DOMINO: Visual Causal Reasoning with Time-Dependent Phenomena

Jun Wang, Klaus Mueller

Room: 104

2023-10-26T04:45:00ZGMT-0600Change your timezone on the schedule page
Exemplar figure, described by caption below
The visual interface of our DOMINO system. DOMINO allows humans to discover causal relations associated with windows of time delay. It consists of the conditional distribution view for manually exploring potential causes of a specified effect, the causal inference panel for the interactive analysis of causal relations under different time delays, the time sequence view for examining the synchronized time series, and the causal flow chart that aggregates the identified relations into a causal network.
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Causality analysis;hypothesis generation;hypothesis testing;time series;visual analytics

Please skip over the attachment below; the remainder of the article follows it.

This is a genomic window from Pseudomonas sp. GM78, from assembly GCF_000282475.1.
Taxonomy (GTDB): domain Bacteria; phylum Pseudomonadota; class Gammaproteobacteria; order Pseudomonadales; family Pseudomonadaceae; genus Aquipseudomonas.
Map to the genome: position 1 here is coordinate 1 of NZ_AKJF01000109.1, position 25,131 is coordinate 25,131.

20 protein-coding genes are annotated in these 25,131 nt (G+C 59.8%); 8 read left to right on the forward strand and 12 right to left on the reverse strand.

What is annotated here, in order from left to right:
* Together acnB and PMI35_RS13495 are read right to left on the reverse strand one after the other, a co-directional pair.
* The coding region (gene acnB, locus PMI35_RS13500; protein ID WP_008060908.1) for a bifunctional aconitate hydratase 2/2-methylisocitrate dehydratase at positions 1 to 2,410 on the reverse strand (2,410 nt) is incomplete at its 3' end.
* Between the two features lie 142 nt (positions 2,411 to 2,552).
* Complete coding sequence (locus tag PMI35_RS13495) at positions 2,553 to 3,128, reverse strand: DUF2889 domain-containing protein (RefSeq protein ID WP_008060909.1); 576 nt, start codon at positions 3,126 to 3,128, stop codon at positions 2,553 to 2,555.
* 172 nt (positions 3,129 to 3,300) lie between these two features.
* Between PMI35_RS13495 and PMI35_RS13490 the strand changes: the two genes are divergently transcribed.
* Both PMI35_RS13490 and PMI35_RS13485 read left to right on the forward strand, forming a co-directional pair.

Current work on using visual analytics to determine causal relations among variables has mostly been based on the concept of counterfactuals. As such the derived static causal networks do not take into account the effect of time as an indicator. However, knowing the time delay of a causal relation can be crucial as it instructs how and when actions should be taken. Yet, similar to static causality, deriving causal relations from observational time-series data, as opposed to designed experiments, is not a straightforward process. It can greatly benefit from human insight to break ties and resolve errors. We hence propose a set of visual analytics methods that allow humans to participate in the discovery of causal relations associated with windows of time delay. Specifically, we leverage a well-established method, logic-based causality, to enable analysts to test the significance of potential causes and measure their influences toward a certain effect. Furthermore, since an effect can be a cause of other effects, we allow users to aggregate different temporal cause-effect relations found with our method into a visual flow diagram to enable the discovery of temporal causal networks. To demonstrate the effectiveness of our methods we constructed a prototype system named DOMINO and showcase it via a number of case studies using real-world datasets. Finally, we also used DOMINO to conduct several evaluations with human analysts from different science domains in order to gain feedback on the utility of our system in practical scenarios.